Saturday, December 25, 2010

Golden Girls


Magdalena Kožená as Mélisande (photo by Ken Howard/Metropolitan Opera)

La Fanciulla del West
Composed by Giacomo Puccini
Conducted by Nicola Luisotti
Directed by Giancarlo Del Monaco
December 6, 10, 14, 18, 22, 27, 30, 2010; January 3, 8, 2011

Pelléas et Mélisande
Composed by Claude Debussy
Conducted by Simon Rattle
Directed by Jonathan Miller
Starring Magdalena Kožená, Stephane Dagout, Gerald Finley
December 17, 20, 23, 29, 2010; January 1, 2011

Metropolitan Opera

Two of opera’s most contrasting heroines are currently onstage at the Met. Puccini’s La Fanciulla del West (The Girl of the Golden West) features Minnie, as independent and headstrong as they come (think Annie Oakley with a better singing voice). Debussy’s Pelléas et Mélisande features the naïve young woman of the title, whose passion for her brother-in-law leads inexorably to death.

Puccini’s romantic grand opera, set in California during the 1849-50 Gold Rush, returns to the site of its world premiere 100 years ago (with its composer in attendance). Although brought back as a vehicle for Deborah Voigt, the performance I attended saw the Met debut of Portuguese soprano Elisabete Matos, whose Minnie has an appealing forthrightness that lacks only the dramatic definition Voigt surely provides. Matos soars, however, during the many memorable melodies Puccini giftwraps in his score.

Marcello Giordani is a vocally formidable Dick Johnson, the thief who falls for Minnie when he arrives to rob her and her cohorts of their golden riches, while Nicola Luisotti conducts a flexible account of Puccini’s ravishing score. Giancarlo del Monaco’s production, featuring Michael Scott’s captivating sets and costumes, attractively houses this most beguiling operatic romance.

Jonathan Miller’s 1995 staging of Pelléas et Mélisande is at odds with Debussy’s musical version of Maurice Maeterlinck’s symbolist play right from the start. This tragic opera about a doomed love affair in a fairy-tale world is amazingly self-contained: all about colors, stasis and imperceptible tonal shifts, there are no arias or dramatic excesses in the music, and its very quietness about every theme in the play—love and hate, jealousy, life and death—is its greatest virtue.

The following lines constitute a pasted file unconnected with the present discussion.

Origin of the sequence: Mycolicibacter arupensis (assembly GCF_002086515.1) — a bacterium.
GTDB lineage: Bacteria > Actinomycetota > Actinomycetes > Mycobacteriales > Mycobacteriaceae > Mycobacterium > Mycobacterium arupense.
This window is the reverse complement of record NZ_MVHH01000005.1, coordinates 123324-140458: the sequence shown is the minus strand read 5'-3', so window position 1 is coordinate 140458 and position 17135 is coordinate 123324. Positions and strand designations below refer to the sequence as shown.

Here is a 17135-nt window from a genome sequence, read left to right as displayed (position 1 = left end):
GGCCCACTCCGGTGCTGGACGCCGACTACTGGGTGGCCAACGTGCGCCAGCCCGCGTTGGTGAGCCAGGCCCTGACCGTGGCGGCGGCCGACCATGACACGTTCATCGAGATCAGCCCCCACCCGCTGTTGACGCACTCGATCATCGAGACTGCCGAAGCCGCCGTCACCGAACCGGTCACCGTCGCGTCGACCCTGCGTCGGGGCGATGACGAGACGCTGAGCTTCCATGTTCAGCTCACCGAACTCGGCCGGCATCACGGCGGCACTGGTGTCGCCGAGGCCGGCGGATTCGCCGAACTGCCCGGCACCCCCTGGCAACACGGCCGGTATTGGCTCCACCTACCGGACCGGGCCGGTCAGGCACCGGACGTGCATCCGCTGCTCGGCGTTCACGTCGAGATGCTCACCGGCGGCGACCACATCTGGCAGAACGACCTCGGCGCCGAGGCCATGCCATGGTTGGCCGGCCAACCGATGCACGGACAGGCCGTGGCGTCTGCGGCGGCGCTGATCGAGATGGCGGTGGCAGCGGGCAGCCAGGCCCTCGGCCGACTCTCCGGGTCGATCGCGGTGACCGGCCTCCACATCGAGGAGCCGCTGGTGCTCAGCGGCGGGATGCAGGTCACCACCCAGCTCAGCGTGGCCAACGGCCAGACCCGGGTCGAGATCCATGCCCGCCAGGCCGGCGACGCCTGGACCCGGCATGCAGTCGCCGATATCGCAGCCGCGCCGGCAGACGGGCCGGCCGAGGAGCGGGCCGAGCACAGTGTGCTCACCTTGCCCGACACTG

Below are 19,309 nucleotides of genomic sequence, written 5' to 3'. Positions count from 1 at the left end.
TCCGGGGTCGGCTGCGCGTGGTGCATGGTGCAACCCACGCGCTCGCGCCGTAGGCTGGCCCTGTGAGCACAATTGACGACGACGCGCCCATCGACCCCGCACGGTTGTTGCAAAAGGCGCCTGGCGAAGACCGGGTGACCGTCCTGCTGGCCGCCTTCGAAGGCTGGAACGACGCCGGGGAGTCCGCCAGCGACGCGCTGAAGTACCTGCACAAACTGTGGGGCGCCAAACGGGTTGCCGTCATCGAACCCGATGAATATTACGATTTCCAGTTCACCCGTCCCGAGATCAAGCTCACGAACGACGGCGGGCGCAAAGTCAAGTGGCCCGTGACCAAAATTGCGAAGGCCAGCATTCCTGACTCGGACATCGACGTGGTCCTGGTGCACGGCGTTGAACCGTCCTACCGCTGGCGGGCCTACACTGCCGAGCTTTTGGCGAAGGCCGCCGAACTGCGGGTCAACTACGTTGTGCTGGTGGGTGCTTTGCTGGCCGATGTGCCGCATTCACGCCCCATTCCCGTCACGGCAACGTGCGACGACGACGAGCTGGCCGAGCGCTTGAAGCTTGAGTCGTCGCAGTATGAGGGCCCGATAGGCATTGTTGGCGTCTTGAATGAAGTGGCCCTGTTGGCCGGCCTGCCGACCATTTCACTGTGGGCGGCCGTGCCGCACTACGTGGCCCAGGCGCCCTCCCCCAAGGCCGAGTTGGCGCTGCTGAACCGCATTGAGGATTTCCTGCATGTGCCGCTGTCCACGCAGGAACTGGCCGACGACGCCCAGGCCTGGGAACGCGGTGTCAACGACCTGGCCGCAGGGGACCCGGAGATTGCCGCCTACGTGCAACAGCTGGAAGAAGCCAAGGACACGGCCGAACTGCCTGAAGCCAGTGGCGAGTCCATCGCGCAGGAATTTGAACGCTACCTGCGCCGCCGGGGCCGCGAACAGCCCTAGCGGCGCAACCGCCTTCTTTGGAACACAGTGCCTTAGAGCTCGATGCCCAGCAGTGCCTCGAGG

Although conductor Simon Rattle (in his belated Met debut) and a magnificently gifted cast does their part by entering and embodying the static dreaminess of Debussy’s wondrous score—Magdalena Kožená’s Mélisande, Stephane Dagout’s Pelléas, Gerald Finley’s Golaud, Willard White’s Arkel and Felicity Palmer’s Genevieve could not be bettered—Miller’s painful production lifts the shroud of misty vagueness from Maeterlinck’s play and Debussy’s opera, only to replace it with a thuddingly wrong-headed conception.

These enigmatic characters, sleepwalking through their tragic lives, have been confined to a crumbling old Victorian-era mansion that nonsensically replaces the original castle in a medieval forest. Aside from reducing a universal story to a localized one, Miller’s willful deconstruction reduces things to stagy silliness: many scenes play out ignorant of what the characters are saying or supposed to be doing, such as Pelléas playing with Mélisande’s not-long-enough hair or their standing on opposite sides of the stage while confessing their love for each other.

Such lapses in taste and intelligence can luckily be avoided: operagoers can simply close their eyes and be whisked away by Rattle, orchestra and singers to that dream-like place where Debussy’s masterpiece can stand outside of any directorial meddling.

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